David: A rapist after God’s own heart?

Check out the article I wrote for Christianity Today online that came out yesterday (Oct 22, 2015):

David Was a Rapist, Abraham Was a Sex Trafficker: What We Miss When We Downgrade Old Testament Abuse Stories to Sexual Peccadillos.”  It wasn’t my idea to use “peccadillos.”  I had to look up what the word meant when my editor suggested it.

The article is based on themes I discuss in Prostitutes and Polygamists: A Look at Love, Old Testament Style.

Here are my blogs where I took about what happened between David and Bathsheba:

David and Bathsheba: Who’s to blame? (Part 1)

David and Bathsheba: Who’s to blame (Part 2)

What do you think? Was David a rapist after God’s own heart?  


  1. Read the article on Christianity Today. Here’s my response:

    “Bathsheba couldn’t say no. She didn’t even have a choice.” This is a wrong statement. Everyone has a choice when faced with doing good or evil. If power disparity takes away all responsibility from subjects of kings and emperors, then I guess Jesus’s admonition to stand firm in the face of earthly rulers doesn’t really matter. The fact that David was a king does not automatically make it non-consensual. Of course, there are often severe consequences when facing a king, but that doesn’t mean there’s no choice. After all, Daniel resisted Dairus’s edict, and Shadrach, Meshach, and Abednego resisted Nebuchadnezzar, and Vashti resisted Esther’s future husband. Not to mention that Israel was not like other nations, and David was not like other kings. If she had stubbornly refused, and appealed to David’s love for God, he might have stopped. At least II Samuel would’ve noted it if she refused, just as it noted Tamar’s refusal and the subsequent rape of her by her brother, Amnon. And Nathan’s rebuke of David makes no mention of rape. If rape was involved, why would that not have been explicitly brought up? Certainly we should not be about blaming Bathsheba. But neither should we call her sleeping with David rape unless there is clear evidence that she said no, and was then forced. That doesn’t necessarily mean there weren’t any mixed feelings or seduction involved. But those things do not constitute rape.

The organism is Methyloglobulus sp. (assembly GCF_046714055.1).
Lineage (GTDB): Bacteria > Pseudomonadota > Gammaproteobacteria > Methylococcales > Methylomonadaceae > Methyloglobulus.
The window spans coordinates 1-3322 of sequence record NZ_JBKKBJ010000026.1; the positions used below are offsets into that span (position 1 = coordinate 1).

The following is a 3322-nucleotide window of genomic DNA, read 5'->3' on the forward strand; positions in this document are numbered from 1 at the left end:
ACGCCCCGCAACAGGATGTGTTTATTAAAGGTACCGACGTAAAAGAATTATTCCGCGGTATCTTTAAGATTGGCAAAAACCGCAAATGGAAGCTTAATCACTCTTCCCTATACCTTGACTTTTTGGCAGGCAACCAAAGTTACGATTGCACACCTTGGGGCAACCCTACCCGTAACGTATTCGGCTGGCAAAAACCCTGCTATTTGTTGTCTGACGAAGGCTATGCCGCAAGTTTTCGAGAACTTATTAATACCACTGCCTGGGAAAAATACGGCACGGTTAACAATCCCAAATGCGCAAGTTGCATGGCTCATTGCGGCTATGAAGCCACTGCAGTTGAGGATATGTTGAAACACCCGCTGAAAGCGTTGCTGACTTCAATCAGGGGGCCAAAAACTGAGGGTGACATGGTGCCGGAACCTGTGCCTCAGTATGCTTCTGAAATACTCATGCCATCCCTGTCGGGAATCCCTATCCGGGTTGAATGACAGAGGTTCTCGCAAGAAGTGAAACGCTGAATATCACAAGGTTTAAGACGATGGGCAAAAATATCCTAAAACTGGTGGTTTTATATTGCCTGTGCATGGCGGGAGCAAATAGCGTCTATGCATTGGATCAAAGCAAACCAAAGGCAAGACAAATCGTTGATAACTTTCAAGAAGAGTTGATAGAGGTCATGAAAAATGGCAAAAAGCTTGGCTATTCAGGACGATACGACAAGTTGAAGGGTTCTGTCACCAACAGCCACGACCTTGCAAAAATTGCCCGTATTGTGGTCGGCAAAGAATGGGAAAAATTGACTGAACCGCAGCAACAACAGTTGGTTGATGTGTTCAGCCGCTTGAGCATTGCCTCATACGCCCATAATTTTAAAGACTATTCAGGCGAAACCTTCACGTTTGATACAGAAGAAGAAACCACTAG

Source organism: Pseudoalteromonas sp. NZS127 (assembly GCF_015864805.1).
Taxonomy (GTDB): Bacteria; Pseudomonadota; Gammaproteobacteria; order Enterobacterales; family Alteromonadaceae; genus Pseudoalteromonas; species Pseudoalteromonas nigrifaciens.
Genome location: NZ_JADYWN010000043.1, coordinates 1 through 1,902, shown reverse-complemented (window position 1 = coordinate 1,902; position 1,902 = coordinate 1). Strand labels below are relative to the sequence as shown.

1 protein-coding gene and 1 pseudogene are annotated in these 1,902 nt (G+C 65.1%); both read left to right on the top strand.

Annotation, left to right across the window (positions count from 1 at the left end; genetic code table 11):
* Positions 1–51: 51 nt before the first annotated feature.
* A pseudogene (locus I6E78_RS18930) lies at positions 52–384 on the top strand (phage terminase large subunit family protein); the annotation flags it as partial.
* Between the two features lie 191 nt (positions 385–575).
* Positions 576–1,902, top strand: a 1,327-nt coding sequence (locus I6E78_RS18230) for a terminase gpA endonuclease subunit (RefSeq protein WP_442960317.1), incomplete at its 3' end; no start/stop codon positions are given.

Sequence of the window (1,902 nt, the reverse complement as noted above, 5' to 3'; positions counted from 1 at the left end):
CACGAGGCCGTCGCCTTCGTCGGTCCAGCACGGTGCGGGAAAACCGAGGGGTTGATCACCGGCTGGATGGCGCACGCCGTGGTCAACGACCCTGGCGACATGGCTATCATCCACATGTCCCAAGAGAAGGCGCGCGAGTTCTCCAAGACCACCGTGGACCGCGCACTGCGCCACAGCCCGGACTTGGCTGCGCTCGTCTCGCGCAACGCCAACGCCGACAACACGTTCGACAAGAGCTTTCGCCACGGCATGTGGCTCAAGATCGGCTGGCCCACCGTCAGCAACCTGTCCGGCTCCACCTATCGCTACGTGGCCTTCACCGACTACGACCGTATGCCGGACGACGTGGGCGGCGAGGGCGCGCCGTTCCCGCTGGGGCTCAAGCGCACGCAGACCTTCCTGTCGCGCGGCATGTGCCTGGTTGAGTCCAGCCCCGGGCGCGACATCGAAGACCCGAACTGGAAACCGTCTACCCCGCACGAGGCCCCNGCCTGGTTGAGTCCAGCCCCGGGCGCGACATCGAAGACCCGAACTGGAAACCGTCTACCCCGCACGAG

1. Johnemi, I agree that Bathsheba could have said no, but look what happened to Uriah who in the same story essentially said “No” twice to David’s request to sleep with Bathsheba (2 Sam. 11:9-13). David had him killed. David had no problem killing people who said no to him (see Joab’s story). Daniel, and his three friends who said “no” to rulers all should have been killed, but for God’s miraculous intervention. While 2 Samuel 11 leaves open the option, I don’t think she really had an option, which is what 2 Sam. 12 makes very clear.

  2. David, thank you for your perspective on the realities of humanity in Scripture. The Bible is chalk-full of evidence of our fallen condition, on through even our “brightest” examples of the faithful and faith-filled (i.e. David and Abraham). I think at the deepest level, it is a beautiful picture of God’s faithfulness (Psalm 36:5, Romans 3:3, Hebrews 10:23), despite our sinful nature.

    The only thing I believe may be a stretched interpretation is your view on the potential sexual nature of Pharaoh’s involvement with Sarai. You mention that “the language that Pharaoh “took her” suggests sexual engagement.”

    Gen. 12:15 indeed uses the word “taken” but I think it is prudent to refer to the original Hebrew, “Laqach”, in order to glean proper context, which is: “to fetch, to seize, to snatch, to take away” etc. That word is immediately followed up with the word, “Bayith” – “Home”. I do not believe there is any room to assume anything sexual by that language.

    I concede that the logic of the situation suggests Pharaoh may have ‘taken’ Sarai, sexually. But the Scriptures are unclear in this regard. Furthermore, when Abraham used the same trickery in Genesis 20, it is understand that Abimelech did not actually ‘touch her’ (v.6). A case could be made that she was preserved during her encounter with Pharaoh, though it is not clear.

    Ultimately, despite the details, it is evident that Abraham sinned against his wife, the leaders he fooled and God. In that, I fully agree with your opinion that these men were sinners and that is a point that should not be glazed over. “Indeed, there is no one on earth who is righteous, no one who does what is right and never sins” (Ecc 7:20). Only Jesus: “He made Him who knew no sin to be sin on our behalf, so that we might become the righteousness of God in Him” (2 Cor. 5:21).

    1. Thanks, Matt. I agree the text is ambiguous about what exactly took place. While I certainly hope Pharaoh and Sarai were not intimate, G. Wenham makes a good argument in his commentary on Gen. 1-15 that they probably were (p. 289). I go into a little more depth on his in my book (Prostitutes and Polygamists). Wenham makes two points. First, the language of “was taken” often suggests sex. Second, since plagues came upon Pharaoh it had to be something serious, like sex. I would argue that that fact that it’s clear in Gen. 20 that there was no sex suggests that sex did occur in Gen. 12. Wenham is not definitive, and neither am I, but as you point out, what he did was cowardly, and he knew that someone might try to take her as his wife.

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